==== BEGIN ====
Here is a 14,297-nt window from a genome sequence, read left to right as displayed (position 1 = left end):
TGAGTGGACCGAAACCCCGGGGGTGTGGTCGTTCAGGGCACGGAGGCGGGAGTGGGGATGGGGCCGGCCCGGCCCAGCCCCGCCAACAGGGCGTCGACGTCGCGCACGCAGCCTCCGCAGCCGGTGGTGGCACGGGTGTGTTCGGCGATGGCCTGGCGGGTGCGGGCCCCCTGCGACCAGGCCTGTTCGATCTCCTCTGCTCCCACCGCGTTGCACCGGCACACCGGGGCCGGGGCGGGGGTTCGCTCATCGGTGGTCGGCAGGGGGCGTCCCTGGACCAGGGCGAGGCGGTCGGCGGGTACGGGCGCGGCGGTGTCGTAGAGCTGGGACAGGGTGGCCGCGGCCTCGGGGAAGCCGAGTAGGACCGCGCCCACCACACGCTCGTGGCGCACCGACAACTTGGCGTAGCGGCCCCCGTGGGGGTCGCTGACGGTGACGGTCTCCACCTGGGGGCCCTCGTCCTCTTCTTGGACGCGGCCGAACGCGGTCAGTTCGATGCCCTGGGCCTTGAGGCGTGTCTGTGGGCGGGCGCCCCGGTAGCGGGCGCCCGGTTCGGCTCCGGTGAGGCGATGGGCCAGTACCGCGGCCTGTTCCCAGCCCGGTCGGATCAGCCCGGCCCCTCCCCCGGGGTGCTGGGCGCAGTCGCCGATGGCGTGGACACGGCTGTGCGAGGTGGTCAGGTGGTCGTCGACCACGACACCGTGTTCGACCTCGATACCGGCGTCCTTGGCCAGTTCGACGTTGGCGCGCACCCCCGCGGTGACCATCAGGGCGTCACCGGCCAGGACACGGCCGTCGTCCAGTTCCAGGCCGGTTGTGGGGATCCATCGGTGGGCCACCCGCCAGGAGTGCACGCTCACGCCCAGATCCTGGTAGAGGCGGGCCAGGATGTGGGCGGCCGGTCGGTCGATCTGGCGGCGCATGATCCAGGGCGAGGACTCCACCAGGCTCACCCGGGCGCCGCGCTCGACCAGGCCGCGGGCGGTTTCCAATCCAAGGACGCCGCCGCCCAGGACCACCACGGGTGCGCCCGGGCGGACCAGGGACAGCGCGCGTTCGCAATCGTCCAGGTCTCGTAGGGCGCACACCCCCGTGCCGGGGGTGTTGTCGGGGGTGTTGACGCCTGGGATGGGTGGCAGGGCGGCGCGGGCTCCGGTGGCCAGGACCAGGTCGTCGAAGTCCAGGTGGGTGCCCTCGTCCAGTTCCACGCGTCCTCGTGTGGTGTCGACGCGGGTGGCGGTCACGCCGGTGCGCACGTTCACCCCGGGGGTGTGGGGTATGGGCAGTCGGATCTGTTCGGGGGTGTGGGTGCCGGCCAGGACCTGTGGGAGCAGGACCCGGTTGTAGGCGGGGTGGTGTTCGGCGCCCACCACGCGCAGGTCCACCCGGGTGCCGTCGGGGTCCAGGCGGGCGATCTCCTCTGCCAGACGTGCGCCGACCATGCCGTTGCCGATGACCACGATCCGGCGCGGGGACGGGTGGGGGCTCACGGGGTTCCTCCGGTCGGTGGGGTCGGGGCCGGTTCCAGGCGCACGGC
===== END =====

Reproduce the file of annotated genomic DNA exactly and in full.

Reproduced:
Here is a 14,297-nt window from a genome sequence, read left to right as displayed (position 1 = left end):
TGAGTGGACCGAAACCCCGGGGGTGTGGTCGTTCAGGGCACGGAGGCGGGAGTGGGGATGGGGCCGGCCCGGCCCAGCCCCGCCAACAGGGCGTCGACGTCGCGCACGCAGCCTCCGCAGCCGGTGGTGGCACGGGTGTGTTCGGCGATGGCCTGGCGGGTGCGGGCCCCCTGCGACCAGGCCTGTTCGATCTCCTCTGCTCCCACCGCGTTGCACCGGCACACCGGGGCCGGGGCGGGGGTTCGCTCATCGGTGGTCGGCAGGGGGCGTCCCTGGACCAGGGCGAGGCGGTCGGCGGGTACGGGCGCGGCGGTGTCGTAGAGCTGGGACAGGGTGGCCGCGGCCTCGGGGAAGCCGAGTAGGACCGCGCCCACCACACGCTCGTGGCGCACCGACAACTTGGCGTAGCGGCCCCCGTGGGGGTCGCTGACGGTGACGGTCTCCACCTGGGGGCCCTCGTCCTCTTCTTGGACGCGGCCGAACGCGGTCAGTTCGATGCCCTGGGCCTTGAGGCGTGTCTGTGGGCGGGCGCCCCGGTAGCGGGCGCCCGGTTCGGCTCCGGTGAGGCGATGGGCCAGTACCGCGGCCTGTTCCCAGCCCGGTCGGATCAGCCCGGCCCCTCCCCCGGGGTGCTGGGCGCAGTCGCCGATGGCGTGGACACGGCTGTGCGAGGTGGTCAGGTGGTCGTCGACCACGACACCGTGTTCGACCTCGATACCGGCGTCCTTGGCCAGTTCGACGTTGGCGCGCACCCCCGCGGTGACCATCAGGGCGTCACCGGCCAGGACACGGCCGTCGTCCAGTTCCAGGCCGGTTGTGGGGATCCATCGGTGGGCCACCCGCCAGGAGTGCACGCTCACGCCCAGATCCTGGTAGAGGCGGGCCAGGATGTGGGCGGCCGGTCGGTCGATCTGGCGGCGCATGATCCAGGGCGAGGACTCCACCAGGCTCACCCGGGCGCCGCGCTCGACCAGGCCGCGGGCGGTTTCCAATCCAAGGACGCCGCCGCCCAGGACCACCACGGGTGCGCCCGGGCGGACCAGGGACAGCGCGCGTTCGCAATCGTCCAGGTCTCGTAGGGCGCACACCCCCGTGCCGGGGGTGTTGTCGGGGGTGTTGACGCCTGGGATGGGTGGCAGGGCGGCGCGGGCTCCGGTGGCCAGGACCAGGTCGTCGAAGTCCAGGTGGGTGCCCTCGTCCAGTTCCACGCGTCCTCGTGTGGTGTCGACGCGGGTGGCGGTCACGCCGGTGCGCACGTTCACCCCGGGGGTGTGGGGTATGGGCAGTCGGATCTGTTCGGGGGTGTGGGTGCCGGCCAGGACCTGTGGGAGCAGGACCCGGTTGTAGGCGGGGTGGTGTTCGGCGCCCACCACGCGCAGGTCCACCCGGGTGCCGTCGGGGTCCAGGCGGGCGATCTCCTCTGCCAGACGTGCGCCGACCATGCCGTTGCCGATGACCACGATCCGGCGCGGGGACGGGTGGGGGCTCACGGGGTTCCTCCGGTCGGTGGGGTCGGGGCCGGTTCCAGGCGCACGGC